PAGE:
Characterization is another of his strengths. While some of his tales are plot-driven, many are profound character studies. In the first few pages of “A Fragment of Life”, for instance, we find not one, or two, but four people neatly and remarkably well set out. Here is some of that:

They had been married for a year, and they had got on excellently, rarely sitting quiet for more than an hour, but for the past few weeks Aunt Marian’s present had afforded a subject for conversationwhich seemed inexhaustible. Mrs. Darnell had been Miss Mary Reynolds, the daughter of an auctioneer and estate agent in Notting Hill, and Aunt Marian was her mrother’s sister, who was supposed rather to have lowered herself by marrying a coal merchant, in a small way, at Turnham Green. Marian had felt the family attitude a great deal, and the Reynoldses were sorry for many things that had been said, when the coal merchant saved money and took up land on building leases in the neighbourhood of Crouch End, greatly to his advantage, as it appeared. Nobody had thought that Nixon could ever do very much; but he and his wife had been living for years in a beautiful house at Barnet, with bow-windows, shrubs, and a paddock, and the two families saw but little of each other, for Mr. Reynolds was not very prosperous.

Not perhaps profound, that randomly chose little bit, but it rather neatly pins down Mr. and Mrs. Darnell, and Aunt Marian, and Aunt Marian’s husband, and Mrs. Darnell’s parents, all in a paragraph (actually, a fragment of a longer paragraph). That example is rather light-hearted, but there is plenty enough dark characterization elsewhere in Machen’s tales.

Machen’s works started rather dark. The Great God Pan was his first major success, but it generated quite a furor in its day owing to the fairly overt sexuality in the tale, which is dark indeed. As time went on, Machen slowly moved toward less black stories, through The Bowmen and Other Legends of the War, in which (among other things) angels appear to aid British troops in World War I, on to stories like “The Tree of Life”, full of warm compassion.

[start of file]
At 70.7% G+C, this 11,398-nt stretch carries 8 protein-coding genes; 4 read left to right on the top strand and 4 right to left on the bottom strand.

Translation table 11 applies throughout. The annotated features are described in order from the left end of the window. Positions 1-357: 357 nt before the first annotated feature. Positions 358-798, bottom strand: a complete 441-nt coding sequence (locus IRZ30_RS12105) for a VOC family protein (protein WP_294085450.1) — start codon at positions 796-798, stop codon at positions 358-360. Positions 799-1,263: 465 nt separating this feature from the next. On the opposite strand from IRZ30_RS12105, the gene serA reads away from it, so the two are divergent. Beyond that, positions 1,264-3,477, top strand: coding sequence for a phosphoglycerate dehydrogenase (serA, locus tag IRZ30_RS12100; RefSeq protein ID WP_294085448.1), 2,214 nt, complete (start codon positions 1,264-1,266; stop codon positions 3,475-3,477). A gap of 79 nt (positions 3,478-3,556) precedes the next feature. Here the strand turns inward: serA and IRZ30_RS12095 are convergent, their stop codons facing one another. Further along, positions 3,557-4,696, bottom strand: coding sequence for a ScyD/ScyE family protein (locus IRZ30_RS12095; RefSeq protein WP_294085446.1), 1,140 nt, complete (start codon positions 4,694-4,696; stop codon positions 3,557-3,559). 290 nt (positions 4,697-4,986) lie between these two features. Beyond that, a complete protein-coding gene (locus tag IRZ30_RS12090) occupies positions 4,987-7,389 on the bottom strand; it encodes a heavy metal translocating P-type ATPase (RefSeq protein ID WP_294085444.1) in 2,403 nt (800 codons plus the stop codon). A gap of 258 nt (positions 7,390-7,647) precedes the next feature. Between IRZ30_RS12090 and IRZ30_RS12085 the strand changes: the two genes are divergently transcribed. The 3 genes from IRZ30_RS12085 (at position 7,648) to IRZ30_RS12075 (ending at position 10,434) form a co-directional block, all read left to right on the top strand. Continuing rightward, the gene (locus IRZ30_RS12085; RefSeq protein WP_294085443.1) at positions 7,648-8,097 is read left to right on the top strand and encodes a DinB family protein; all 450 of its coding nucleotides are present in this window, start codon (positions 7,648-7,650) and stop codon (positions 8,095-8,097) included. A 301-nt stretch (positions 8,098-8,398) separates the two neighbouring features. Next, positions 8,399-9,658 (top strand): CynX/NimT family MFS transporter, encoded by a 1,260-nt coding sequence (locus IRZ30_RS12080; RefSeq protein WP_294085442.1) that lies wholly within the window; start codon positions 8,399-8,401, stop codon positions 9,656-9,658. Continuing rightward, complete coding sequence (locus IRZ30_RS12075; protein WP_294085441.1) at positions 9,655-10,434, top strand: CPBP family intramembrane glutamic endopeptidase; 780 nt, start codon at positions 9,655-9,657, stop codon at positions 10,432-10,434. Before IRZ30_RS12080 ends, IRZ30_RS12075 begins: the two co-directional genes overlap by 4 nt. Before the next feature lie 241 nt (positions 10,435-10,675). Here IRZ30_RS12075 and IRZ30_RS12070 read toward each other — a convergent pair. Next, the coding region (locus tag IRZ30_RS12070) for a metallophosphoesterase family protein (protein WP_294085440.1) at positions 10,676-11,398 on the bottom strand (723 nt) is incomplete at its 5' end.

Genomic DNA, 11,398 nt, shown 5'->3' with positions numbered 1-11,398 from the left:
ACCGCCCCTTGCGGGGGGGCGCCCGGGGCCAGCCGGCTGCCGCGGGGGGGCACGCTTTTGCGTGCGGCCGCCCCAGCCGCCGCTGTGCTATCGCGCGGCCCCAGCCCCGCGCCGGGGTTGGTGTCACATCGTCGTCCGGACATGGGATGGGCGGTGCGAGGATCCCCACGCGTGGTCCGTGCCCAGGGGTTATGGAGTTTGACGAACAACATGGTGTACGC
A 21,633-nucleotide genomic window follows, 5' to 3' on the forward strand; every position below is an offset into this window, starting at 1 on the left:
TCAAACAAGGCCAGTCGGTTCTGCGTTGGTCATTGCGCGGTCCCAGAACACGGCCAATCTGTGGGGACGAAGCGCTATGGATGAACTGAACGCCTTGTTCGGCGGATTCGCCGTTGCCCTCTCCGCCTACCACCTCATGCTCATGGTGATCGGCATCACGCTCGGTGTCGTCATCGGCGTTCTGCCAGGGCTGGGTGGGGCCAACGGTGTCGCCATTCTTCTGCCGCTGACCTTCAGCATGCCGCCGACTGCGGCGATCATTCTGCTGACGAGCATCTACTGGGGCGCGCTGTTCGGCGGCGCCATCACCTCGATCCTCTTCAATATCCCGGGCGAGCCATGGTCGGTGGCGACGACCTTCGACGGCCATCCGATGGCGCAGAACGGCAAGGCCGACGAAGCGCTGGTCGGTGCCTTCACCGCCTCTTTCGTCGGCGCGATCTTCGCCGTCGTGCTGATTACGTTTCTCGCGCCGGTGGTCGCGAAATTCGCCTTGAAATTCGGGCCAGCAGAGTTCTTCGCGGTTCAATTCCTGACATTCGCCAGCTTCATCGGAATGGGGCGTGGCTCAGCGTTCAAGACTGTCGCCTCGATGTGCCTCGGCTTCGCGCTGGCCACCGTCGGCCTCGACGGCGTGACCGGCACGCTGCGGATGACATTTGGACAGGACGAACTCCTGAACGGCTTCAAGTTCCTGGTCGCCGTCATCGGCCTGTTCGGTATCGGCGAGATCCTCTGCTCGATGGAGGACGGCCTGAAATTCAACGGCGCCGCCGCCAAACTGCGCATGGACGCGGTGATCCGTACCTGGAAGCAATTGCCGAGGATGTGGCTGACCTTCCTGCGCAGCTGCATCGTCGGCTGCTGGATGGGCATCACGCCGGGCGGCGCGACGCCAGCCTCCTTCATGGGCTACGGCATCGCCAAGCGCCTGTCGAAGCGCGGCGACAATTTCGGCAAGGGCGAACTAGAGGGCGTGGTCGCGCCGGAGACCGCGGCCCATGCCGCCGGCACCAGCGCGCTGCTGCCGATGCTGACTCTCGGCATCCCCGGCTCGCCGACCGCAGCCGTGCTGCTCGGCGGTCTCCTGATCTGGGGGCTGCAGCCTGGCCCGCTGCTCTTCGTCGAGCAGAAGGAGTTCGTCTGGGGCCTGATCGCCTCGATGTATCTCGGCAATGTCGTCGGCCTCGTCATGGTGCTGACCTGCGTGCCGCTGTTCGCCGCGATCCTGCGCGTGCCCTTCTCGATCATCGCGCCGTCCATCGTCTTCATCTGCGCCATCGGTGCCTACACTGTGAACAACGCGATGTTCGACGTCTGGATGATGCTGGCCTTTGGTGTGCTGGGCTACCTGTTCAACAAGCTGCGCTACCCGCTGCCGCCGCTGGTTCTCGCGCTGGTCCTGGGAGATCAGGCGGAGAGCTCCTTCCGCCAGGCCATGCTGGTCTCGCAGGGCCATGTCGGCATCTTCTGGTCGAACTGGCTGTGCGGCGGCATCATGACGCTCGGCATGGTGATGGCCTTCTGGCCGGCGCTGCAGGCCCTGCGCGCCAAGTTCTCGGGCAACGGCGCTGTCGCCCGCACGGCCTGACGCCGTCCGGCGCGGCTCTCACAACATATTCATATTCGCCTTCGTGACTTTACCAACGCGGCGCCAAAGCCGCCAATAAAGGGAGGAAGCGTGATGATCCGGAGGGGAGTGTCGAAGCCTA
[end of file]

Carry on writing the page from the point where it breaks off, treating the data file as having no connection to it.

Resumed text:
Mind, it isn’t as simple as that: he wrote occasional tales early on, and occasional dark tales later on. He was richly creative, and will reward any reader, not just the seeker after dire deeds and terrible things.

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Other Arthur Machen Resources

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Arthur Machen Resources on the Web

While Machen is not, and never was more than briefly, a household name, there seems to have been a modest revival of interest in him, and there is now quite a bit to be found about him on the web.

The Friends of Arthur Machen have a dedicated Machen web site. Here are some other pages of Machen interest:

Other Machen-related oddments include a 1925 essay on Machen by famed fantasy author M. P. Shiel [archived copy].

Those interested in images of Machen book and magazine covers will enjoy this online Arthur Machen Gallery [archived copy].

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Arthur Machen Resources in Print

Again, there is quite a bit to choose from:

(There was a 2017 movie titled Holy Terrors that is an anthology of six stories from Machen’s work. Here is a link to its entry at the IMDB.)

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Notable Science-Fiction and Fantasy Books by Arthur Machen ****

(Machen’s work seems to having a revival: where once there were only numerous little books—chapbooks, really—containing overlapping smatters of his work, now there are several all-inclusive, or nearly so, omnibuses and sets: the problem is selecting. One set, in 3 volumes, from Hippocampus Press is pretty thoroughly inclusive, but expensive, around $75 as I write; another set, also 3 volumes, from Chaosium is distinctly less inclusive—though it has almost all the key works—but can be had for under $30. Nor does it make much sense to list the many various works individually, as one-off copies of most of his important works tend to be about as expensive as an omnibus volume. (Prices I mention here are for used copies, “Very Good” or better condition, including shipping, but not any tax, as of Spring of 2023.)

My suggestion is to get the Chaosium set; it comprises most of the essential works for a total of under $30. You could then fill in with the few major works not so included.